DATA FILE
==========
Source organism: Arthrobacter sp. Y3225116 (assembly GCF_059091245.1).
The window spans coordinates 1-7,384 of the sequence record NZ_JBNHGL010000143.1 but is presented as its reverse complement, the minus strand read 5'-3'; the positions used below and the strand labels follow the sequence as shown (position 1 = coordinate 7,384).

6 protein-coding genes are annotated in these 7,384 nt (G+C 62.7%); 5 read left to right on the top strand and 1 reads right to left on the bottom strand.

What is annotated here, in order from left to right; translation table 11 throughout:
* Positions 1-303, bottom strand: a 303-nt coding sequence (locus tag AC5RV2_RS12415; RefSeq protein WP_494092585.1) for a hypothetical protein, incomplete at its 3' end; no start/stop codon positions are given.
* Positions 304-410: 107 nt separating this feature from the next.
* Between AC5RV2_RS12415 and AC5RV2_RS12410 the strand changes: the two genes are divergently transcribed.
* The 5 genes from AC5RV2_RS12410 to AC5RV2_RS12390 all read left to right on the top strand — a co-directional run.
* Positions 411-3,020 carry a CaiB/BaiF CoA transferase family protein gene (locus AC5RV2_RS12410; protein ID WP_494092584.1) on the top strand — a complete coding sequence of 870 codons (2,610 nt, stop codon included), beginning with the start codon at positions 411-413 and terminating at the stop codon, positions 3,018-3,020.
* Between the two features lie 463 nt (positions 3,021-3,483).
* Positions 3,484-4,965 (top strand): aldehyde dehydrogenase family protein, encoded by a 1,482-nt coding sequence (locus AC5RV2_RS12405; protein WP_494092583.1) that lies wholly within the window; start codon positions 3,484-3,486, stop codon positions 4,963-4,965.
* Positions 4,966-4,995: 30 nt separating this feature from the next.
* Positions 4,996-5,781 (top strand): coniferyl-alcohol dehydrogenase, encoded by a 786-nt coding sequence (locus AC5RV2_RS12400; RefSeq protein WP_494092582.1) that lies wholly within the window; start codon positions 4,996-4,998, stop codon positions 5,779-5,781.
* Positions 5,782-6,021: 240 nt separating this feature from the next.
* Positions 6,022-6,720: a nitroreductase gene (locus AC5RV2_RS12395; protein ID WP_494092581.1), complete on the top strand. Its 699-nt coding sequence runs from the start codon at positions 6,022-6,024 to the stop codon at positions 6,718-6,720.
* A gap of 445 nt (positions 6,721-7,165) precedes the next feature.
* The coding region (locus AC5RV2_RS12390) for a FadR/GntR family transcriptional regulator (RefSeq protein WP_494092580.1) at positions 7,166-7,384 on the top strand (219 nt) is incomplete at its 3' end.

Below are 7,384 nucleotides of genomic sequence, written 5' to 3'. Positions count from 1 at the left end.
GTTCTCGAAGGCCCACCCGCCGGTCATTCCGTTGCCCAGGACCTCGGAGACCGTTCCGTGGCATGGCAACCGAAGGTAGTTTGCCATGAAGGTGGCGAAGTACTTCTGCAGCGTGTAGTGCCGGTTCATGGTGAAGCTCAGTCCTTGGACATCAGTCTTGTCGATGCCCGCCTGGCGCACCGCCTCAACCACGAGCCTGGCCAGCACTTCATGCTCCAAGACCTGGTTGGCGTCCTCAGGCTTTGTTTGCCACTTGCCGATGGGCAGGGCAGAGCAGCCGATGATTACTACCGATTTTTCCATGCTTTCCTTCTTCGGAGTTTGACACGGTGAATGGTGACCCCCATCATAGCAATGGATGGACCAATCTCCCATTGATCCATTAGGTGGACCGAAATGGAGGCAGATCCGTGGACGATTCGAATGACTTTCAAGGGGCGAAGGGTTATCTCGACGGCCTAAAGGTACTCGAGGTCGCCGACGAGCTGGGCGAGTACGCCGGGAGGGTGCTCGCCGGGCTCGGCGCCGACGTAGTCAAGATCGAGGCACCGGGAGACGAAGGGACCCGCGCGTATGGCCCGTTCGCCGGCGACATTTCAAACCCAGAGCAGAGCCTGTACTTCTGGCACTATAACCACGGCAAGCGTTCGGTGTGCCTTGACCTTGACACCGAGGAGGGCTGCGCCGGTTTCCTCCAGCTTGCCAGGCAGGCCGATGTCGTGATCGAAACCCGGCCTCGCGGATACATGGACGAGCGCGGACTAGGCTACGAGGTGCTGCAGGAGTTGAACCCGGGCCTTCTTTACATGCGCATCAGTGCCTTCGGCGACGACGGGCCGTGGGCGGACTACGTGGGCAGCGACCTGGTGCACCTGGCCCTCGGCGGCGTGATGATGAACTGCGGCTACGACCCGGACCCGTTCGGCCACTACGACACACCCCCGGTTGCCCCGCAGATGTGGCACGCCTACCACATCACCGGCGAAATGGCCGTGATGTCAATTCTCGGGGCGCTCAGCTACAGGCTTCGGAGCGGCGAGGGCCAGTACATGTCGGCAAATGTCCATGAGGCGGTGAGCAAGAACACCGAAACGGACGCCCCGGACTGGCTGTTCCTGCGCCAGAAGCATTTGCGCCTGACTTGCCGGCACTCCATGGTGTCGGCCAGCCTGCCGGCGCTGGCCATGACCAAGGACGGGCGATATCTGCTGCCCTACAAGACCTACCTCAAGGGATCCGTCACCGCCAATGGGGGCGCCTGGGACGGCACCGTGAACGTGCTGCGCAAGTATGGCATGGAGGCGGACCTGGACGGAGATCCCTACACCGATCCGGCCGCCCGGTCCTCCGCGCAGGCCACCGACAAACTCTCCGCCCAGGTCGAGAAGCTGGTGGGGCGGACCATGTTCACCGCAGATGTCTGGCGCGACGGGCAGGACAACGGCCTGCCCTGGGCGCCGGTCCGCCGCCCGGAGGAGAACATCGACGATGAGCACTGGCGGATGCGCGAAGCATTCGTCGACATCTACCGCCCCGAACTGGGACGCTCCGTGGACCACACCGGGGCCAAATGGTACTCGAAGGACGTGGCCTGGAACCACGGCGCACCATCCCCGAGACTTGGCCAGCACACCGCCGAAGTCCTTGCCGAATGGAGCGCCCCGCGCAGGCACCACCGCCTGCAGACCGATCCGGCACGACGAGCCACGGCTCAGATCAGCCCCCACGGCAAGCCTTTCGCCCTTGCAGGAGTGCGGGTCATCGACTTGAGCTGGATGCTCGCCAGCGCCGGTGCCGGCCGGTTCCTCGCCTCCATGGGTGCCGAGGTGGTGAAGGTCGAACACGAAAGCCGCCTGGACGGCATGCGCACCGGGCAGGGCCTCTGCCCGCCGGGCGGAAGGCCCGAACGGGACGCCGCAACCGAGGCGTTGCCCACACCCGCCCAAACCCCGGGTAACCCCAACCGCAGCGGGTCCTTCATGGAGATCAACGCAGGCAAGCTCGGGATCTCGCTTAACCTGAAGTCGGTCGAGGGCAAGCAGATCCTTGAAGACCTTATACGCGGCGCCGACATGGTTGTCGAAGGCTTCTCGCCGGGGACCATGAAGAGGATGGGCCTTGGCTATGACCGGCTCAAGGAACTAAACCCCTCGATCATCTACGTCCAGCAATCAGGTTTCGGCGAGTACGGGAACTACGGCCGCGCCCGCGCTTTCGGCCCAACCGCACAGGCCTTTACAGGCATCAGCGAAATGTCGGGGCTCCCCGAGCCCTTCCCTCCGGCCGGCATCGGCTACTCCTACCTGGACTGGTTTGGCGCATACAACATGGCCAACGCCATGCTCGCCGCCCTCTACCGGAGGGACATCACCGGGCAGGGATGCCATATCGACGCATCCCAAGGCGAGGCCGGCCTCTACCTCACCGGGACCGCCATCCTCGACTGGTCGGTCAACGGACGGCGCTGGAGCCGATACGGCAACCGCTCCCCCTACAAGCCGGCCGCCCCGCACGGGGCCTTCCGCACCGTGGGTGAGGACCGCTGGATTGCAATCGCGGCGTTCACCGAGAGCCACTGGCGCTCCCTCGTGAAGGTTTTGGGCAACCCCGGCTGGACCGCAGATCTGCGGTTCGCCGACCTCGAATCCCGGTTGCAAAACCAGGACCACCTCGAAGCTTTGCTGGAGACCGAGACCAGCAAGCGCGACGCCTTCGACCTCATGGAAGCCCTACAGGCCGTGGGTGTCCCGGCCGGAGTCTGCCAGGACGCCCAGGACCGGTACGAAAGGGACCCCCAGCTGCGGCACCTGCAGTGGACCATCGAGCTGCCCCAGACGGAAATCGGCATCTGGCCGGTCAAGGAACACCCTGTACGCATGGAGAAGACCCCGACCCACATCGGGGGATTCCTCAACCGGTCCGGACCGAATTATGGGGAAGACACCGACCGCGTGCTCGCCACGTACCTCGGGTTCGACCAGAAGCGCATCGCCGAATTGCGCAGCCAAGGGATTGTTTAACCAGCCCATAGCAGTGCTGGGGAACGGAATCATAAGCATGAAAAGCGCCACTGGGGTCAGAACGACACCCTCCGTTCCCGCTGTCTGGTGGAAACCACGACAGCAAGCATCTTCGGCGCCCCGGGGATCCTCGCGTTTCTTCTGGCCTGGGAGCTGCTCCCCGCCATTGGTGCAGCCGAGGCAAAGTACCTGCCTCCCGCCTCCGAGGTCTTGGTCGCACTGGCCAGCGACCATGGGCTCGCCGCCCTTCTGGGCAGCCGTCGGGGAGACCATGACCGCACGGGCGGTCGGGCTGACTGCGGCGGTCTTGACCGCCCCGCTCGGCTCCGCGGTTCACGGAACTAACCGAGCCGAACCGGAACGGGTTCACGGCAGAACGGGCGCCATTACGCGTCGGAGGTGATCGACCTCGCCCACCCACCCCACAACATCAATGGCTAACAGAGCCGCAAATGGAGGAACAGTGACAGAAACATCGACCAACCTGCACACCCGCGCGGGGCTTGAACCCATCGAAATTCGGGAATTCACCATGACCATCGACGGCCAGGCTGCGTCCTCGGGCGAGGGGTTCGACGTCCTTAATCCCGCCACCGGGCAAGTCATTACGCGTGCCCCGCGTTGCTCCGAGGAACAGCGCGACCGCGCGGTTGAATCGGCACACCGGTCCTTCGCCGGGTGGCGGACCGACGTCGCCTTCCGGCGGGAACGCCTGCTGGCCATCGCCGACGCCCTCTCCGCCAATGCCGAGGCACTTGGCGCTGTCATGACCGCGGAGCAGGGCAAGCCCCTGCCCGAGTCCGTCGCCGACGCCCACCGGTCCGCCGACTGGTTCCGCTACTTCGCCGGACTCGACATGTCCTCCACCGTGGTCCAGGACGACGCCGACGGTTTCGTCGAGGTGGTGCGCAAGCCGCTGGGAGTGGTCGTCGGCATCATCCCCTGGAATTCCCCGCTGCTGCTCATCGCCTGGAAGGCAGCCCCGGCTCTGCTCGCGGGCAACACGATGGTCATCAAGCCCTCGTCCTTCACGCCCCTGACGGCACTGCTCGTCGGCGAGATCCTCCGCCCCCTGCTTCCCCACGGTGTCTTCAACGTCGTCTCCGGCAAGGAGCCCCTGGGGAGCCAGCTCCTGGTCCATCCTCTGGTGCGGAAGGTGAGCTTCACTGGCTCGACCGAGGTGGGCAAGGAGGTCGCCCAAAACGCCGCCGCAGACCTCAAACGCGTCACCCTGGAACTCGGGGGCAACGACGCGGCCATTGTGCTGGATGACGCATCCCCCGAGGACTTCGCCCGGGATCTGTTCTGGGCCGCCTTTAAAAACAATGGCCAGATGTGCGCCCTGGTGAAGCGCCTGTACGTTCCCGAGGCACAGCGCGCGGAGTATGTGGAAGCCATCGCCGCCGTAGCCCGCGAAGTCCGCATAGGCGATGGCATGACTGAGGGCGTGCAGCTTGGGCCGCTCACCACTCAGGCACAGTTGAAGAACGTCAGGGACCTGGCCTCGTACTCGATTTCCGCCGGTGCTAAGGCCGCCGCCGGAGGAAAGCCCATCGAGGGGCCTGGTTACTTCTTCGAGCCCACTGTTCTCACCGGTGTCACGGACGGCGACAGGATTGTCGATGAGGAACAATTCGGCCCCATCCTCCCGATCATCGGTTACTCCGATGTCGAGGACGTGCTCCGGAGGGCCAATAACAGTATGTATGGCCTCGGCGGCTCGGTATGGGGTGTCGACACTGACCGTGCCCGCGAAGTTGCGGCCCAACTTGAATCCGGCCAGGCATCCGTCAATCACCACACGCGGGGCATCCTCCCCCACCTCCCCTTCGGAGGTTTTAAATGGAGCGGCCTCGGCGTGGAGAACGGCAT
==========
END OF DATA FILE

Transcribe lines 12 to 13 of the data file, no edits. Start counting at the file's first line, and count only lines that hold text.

* Positions 4,966-4,995: 30 nt separating this feature from the next.
* Positions 4,996-5,781 (top strand): coniferyl-alcohol dehydrogenase, encoded by a 786-nt coding sequence (locus AC5RV2_RS12400; RefSeq protein WP_494092582.1) that lies wholly within the window; start codon positions 4,996-4,998, stop codon positions 5,779-5,781.